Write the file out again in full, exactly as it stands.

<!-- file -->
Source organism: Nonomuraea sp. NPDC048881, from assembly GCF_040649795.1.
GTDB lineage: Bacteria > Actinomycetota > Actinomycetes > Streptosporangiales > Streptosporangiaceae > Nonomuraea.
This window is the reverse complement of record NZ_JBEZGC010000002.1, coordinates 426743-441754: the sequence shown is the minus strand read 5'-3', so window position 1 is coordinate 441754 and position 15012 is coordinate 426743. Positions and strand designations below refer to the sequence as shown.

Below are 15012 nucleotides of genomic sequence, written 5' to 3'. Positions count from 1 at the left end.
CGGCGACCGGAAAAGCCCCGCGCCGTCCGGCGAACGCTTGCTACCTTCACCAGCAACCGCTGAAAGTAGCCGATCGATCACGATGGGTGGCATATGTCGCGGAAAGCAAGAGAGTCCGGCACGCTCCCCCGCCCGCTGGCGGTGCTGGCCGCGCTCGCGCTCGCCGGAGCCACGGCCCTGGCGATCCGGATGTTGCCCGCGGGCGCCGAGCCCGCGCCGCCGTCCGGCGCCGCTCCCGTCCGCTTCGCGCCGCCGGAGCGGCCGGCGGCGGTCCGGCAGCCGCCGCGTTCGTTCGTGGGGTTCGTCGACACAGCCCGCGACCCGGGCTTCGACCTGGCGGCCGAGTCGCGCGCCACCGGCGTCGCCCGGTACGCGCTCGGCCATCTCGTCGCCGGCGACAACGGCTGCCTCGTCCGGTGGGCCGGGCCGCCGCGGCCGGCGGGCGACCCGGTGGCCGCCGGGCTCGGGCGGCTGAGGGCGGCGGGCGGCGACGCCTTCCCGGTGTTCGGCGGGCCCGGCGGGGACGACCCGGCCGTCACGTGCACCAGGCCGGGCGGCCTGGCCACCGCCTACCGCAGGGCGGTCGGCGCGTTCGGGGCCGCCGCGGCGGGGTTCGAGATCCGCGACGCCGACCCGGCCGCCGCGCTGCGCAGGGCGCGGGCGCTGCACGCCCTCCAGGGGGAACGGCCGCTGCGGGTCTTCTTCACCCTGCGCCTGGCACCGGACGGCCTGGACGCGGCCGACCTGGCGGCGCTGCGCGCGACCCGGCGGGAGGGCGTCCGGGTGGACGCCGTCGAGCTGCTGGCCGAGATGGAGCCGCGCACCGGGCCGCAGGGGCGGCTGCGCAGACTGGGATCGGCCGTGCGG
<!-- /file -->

Source organism: Nonomuraea sp. NPDC048881, from assembly GCF_040649795.1.
GTDB lineage: Bacteria > Actinomycetota > Actinomycetes > Streptosporangiales > Streptosporangiaceae > Nonomuraea.
This window is the reverse complement of record NZ_JBEZGC010000002.1, coordinates 426743-441754: the sequence shown is the minus strand read 5'-3', so window position 1 is coordinate 441754 and position 15012 is coordinate 426743. Positions and strand designations below refer to the sequence as shown.

Below are 15012 nucleotides of genomic sequence, written 5' to 3'. Positions count from 1 at the left end.
CGGCGACCGGAAAAGCCCCGCGCCGTCCGGCGAACGCTTGCTACCTTCACCAGCAACCGCTGAAAGTAGCCGATCGATCACGATGGGTGGCATATGTCGCGGAAAGCAAGAGAGTCCGGCACGCTCCCCCGCCCGCTGGCGGTGCTGGCCGCGCTCGCGCTCGCCGGAGCCACGGCCCTGGCGATCCGGATGTTGCCCGCGGGCGCCGAGCCCGCGCCGCCGTCCGGCGCCGCTCCCGTCCGCTTCGCGCCGCCGGAGCGGCCGGCGGCGGTCCGGCAGCCGCCGCGTTCGTTCGTGGGGTTCGTCGACACAGCCCGCGACCCGGGCTTCGACCTGGCGGCCGAGTCGCGCGCCACCGGCGTCGCCCGGTACGCGCTCGGCCATCTCGTCGCCGGCGACAACGGCTGCCTCGTCCGGTGGGCCGGGCCGCCGCGGCCGGCGGGCGACCCGGTGGCCGCCGGGCTCGGGCGGCTGAGGGCGGCGGGCGGCGACGCCTTCCCGGTGTTCGGCGGGCCCGGCGGGGACGACCCGGCCGTCACGTGCACCAGGCCGGGCGGCCTGGCCACCGCCTACCGCAGGGCGGTCGGCGCGTTCGGGGCCGCCGCGGCGGGGTTCGAGATCCGCGACGCCGACCCGGCCGCCGCGCTGCGCAGGGCGCGGGCGCTGCACGCCCTCCAGGGGGAACGGCCGCTGCGGGTCTTCTTCACCCTGCGCCTGGCACCGGACGGCCTGGACGCGGCCGACCTGGCGGCGCTGCGCGCGACCCGGCGGGAGGGCGTCCGGGTGGACGCCGTCGAGCTGCTGGCCGAGATGGAGCCGCGCACCGGGCCGCAGGGGCGGCTGCGCAGACTGGGATCGGCCGTGCGG